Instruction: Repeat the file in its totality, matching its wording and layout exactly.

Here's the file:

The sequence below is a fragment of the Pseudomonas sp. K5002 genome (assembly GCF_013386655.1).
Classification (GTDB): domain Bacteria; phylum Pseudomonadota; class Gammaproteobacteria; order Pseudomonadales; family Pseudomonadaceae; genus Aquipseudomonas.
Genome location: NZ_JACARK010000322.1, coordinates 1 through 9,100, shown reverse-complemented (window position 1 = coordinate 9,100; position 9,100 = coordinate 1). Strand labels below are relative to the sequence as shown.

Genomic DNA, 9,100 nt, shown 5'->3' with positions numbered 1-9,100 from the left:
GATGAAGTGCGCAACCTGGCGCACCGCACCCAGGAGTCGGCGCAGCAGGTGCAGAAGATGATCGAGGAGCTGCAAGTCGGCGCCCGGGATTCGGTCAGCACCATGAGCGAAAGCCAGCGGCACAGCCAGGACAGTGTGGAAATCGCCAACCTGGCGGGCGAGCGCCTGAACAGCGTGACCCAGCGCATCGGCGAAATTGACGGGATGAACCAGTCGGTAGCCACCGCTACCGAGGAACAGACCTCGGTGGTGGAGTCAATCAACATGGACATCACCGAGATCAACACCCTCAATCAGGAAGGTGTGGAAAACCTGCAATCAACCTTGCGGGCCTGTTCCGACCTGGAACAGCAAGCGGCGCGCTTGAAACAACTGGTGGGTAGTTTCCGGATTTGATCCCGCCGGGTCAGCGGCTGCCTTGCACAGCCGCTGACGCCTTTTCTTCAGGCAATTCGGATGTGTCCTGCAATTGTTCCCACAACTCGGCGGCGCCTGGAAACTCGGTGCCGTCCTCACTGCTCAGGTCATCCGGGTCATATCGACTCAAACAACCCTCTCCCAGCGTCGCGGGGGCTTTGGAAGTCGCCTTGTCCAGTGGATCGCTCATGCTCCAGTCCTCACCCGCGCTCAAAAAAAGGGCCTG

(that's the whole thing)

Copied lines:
The sequence below is a fragment of the Pseudomonas sp. K5002 genome (assembly GCF_013386655.1).
Classification (GTDB): domain Bacteria; phylum Pseudomonadota; class Gammaproteobacteria; order Pseudomonadales; family Pseudomonadaceae; genus Aquipseudomonas.
Genome location: NZ_JACARK010000322.1, coordinates 1 through 9,100, shown reverse-complemented (window position 1 = coordinate 9,100; position 9,100 = coordinate 1). Strand labels below are relative to the sequence as shown.

Genomic DNA, 9,100 nt, shown 5'->3' with positions numbered 1-9,100 from the left:
GATGAAGTGCGCAACCTGGCGCACCGCACCCAGGAGTCGGCGCAGCAGGTGCAGAAGATGATCGAGGAGCTGCAAGTCGGCGCCCGGGATTCGGTCAGCACCATGAGCGAAAGCCAGCGGCACAGCCAGGACAGTGTGGAAATCGCCAACCTGGCGGGCGAGCGCCTGAACAGCGTGACCCAGCGCATCGGCGAAATTGACGGGATGAACCAGTCGGTAGCCACCGCTACCGAGGAACAGACCTCGGTGGTGGAGTCAATCAACATGGACATCACCGAGATCAACACCCTCAATCAGGAAGGTGTGGAAAACCTGCAATCAACCTTGCGGGCCTGTTCCGACCTGGAACAGCAAGCGGCGCGCTTGAAACAACTGGTGGGTAGTTTCCGGATTTGATCCCGCCGGGTCAGCGGCTGCCTTGCACAGCCGCTGACGCCTTTTCTTCAGGCAATTCGGATGTGTCCTGCAATTGTTCCCACAACTCGGCGGCGCCTGGAAACTCGGTGCCGTCCTCACTGCTCAGGTCATCCGGGTCATATCGACTCAAACAACCCTCTCCCAGCGTCGCGGGGGCTTTGGAAGTCGCCTTGTCCAGTGGATCGCTCATGCTCCAGTCCTCACCCGCGCTCAAAAAAAGGGCCTG